The Cadence of the Grave

The Cadence of the Grave

A Story by C.M.
"

Short story so far but may turn into to a novel

"

 

 

            The boy’s heels, in near unison, tapped lightly against the iron bound teak slats of the drum he sat upon. Faded Chinese characters warning of the gunpowder inside ran the length of the drum, indecipherable to the boy and unnoticed by the sweeper . The boy tried to hide his prolonged gazes, as the sweeper's eye patch dangled below the wreckage of flesh it was  meant to conceal. Perhaps the sweeper felt the stare, but he merely shuffled about in random patterns.

The boy knew what a noose was but wonder why so many hung from the tattered rafters of the parlor’s front room. The roof’s clay tiles filtered a few streaks of the fading afternoon light down into the chasm of the shack and the boy could make out several other items clinging to the beams. Burlap, line, and netting...useless, but  too old to burn for cooking and warming hearths were rare this far south. He could hear the harbor lap at the pier footings below the structure and could feel the whole animal of the wharf shake through the drum as the docking carriages passed the bamboo façade framing the open windows of the den.

Just beyond the sweeper and through the haze of incense the boy could see the mangled staircase crawl its way to the tearooms above. Very little sound opposed the scrape of the wicker catching the knotholes of the floorboards. The taps above the parlor’s ceiling the boy was sure were the Merchant’s boots, as he knew the Mechant would never take them off ashore. The boy’s brow creased as he strained to subtly cast his eyes toward the sound. His very mannerisms pulled toward the assertive, articulate thuds as they moved over him. He followed the steps intently as they moved aft from the entrance of the den until his gaze met the dull stare of the sweeper, realizing only then the wicker was silent.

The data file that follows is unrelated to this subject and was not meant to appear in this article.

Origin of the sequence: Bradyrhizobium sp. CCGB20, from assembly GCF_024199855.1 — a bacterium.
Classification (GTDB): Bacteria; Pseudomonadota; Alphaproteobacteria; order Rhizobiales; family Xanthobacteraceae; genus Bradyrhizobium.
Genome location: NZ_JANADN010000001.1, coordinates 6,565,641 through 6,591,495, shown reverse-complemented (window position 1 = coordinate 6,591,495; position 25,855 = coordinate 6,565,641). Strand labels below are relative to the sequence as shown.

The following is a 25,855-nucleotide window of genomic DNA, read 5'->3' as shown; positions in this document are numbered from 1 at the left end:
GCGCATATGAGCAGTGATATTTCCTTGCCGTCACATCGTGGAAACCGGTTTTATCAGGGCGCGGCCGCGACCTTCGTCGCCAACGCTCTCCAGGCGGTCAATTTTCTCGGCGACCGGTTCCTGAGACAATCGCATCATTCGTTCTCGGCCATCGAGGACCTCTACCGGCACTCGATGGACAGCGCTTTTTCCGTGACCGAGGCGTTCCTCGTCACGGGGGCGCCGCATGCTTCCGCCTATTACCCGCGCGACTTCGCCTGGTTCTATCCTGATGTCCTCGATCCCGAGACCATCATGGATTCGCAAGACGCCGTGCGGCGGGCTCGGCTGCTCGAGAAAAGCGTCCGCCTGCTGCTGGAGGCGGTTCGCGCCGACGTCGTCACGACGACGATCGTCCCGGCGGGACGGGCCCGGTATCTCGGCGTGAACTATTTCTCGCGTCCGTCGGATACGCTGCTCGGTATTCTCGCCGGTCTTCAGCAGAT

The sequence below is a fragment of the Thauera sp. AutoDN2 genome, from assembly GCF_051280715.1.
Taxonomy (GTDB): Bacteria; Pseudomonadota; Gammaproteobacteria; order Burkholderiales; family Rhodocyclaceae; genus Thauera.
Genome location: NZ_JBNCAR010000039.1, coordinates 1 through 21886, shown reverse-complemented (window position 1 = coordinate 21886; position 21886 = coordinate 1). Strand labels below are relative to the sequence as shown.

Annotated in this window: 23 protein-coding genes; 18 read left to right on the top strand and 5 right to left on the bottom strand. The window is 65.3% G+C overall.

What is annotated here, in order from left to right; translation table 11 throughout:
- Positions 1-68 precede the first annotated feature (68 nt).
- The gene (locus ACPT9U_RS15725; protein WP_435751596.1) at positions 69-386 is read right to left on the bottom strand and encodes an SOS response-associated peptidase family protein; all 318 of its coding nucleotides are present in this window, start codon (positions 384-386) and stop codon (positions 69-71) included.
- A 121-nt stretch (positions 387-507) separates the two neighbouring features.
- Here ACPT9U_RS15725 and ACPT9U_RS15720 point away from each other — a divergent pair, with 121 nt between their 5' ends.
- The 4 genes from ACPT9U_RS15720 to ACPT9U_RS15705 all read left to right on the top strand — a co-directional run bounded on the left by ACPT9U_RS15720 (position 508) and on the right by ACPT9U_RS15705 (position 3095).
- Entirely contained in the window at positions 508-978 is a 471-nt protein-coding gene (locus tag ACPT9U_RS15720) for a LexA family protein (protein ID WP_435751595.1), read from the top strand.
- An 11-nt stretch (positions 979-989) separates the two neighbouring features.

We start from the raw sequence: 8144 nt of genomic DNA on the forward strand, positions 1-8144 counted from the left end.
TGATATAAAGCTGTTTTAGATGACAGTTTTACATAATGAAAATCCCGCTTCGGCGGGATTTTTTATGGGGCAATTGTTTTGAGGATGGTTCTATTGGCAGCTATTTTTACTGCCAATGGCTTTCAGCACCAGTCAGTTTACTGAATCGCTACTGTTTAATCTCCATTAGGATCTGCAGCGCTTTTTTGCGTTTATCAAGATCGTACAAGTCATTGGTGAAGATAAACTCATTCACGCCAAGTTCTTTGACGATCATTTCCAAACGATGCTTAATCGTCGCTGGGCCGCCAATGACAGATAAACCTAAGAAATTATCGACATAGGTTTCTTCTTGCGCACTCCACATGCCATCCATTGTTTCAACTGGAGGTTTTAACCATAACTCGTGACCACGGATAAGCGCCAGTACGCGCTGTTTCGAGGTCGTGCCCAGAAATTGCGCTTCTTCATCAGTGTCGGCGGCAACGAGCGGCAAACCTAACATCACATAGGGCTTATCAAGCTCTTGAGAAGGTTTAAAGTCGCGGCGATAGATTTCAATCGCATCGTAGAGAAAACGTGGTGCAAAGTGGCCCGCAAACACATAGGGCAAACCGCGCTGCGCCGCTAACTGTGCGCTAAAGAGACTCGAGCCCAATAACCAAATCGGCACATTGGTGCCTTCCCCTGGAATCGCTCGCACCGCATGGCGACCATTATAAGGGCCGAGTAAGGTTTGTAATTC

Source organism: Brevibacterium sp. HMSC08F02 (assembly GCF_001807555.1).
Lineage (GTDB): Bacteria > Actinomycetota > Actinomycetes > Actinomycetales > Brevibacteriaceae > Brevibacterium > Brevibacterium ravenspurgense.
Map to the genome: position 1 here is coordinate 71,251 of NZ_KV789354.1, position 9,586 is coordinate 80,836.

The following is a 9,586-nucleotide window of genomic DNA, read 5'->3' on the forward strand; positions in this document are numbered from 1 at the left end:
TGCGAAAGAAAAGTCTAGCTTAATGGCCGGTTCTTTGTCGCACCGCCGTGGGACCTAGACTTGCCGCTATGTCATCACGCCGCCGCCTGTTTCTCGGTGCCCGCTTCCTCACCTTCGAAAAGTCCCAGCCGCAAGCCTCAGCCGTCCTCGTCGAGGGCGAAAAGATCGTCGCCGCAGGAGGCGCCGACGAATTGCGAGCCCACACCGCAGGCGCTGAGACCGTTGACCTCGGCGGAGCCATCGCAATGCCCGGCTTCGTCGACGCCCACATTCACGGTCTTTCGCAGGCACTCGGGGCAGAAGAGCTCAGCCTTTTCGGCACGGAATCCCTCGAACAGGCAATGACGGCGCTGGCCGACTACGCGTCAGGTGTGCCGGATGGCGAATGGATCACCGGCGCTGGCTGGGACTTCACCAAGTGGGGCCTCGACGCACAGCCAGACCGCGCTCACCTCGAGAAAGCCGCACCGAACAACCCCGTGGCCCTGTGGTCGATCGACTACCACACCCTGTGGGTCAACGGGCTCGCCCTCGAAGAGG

He quickly completed the trajectory of his observation, pressing his chin onto the brim of the Merchant’s tricorne, so as to dissuade the sweeper from suspecting his affiliation. The boy was still, the hat was far too large for him. The sweeper upended the broom and rapped the handle against both the floor and the crating fixture atop which bottles of absinthe rattled from the impact. The sweeper darted forward, his robe billowing out from below his jacket and well beyond the old man’s width. His thin white leggings strained against the near horizontal lengths as they trailed. The boy’s feet now lay still against the barrel, tensed in preparation to spring from the perch. The sweeper neared and the boy ran his finger along the pearl handle tucked in his smock. But the sweeper strayed off course, his shuffled steps moving just aside the barrel as he reached the door.

The boy slowly exhaled easing the pearl back between the folds. He could see the shaking hands of the old man surveying the jamb of the door and finally struggling to grasp the hemp pull. The sweeper was blind. 

 

 

 

© 2009 C.M.


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I love the intro paragraph - the description sets up the surroundings really well.

"The roof's clay tiles filtered a few streaks of the fading afternoon light down into the chasm of the shack and the boy could make out several other items clinging from the beams."
In this sentence, I feel like "clinging" should be followed by "to" - clinging to - or clinging should be replaced with a different word - hanging?

"He could hear the harbor lap at the pier footings below the structure and he could feel the whole animal..."
Here, "he could" is a bit repetitive. You could say "he felt the whole..." instead of "he could feel."

"...the boy could see the mangled staircase crawl its way to the tearooms above."
I think "crawling" would be the more appropriate tense here... but I could be wrong.

"The taps above the parlor's ceiling the boy was sure were the Merchant's boots, as he knew the Mechant would never take them off ashore."
"the boy was sure" seems kind of random inserted in the middle of this sentence - perhaps, place it at the beginning? Also, "Merchant" is spelled wrong the second time it is used.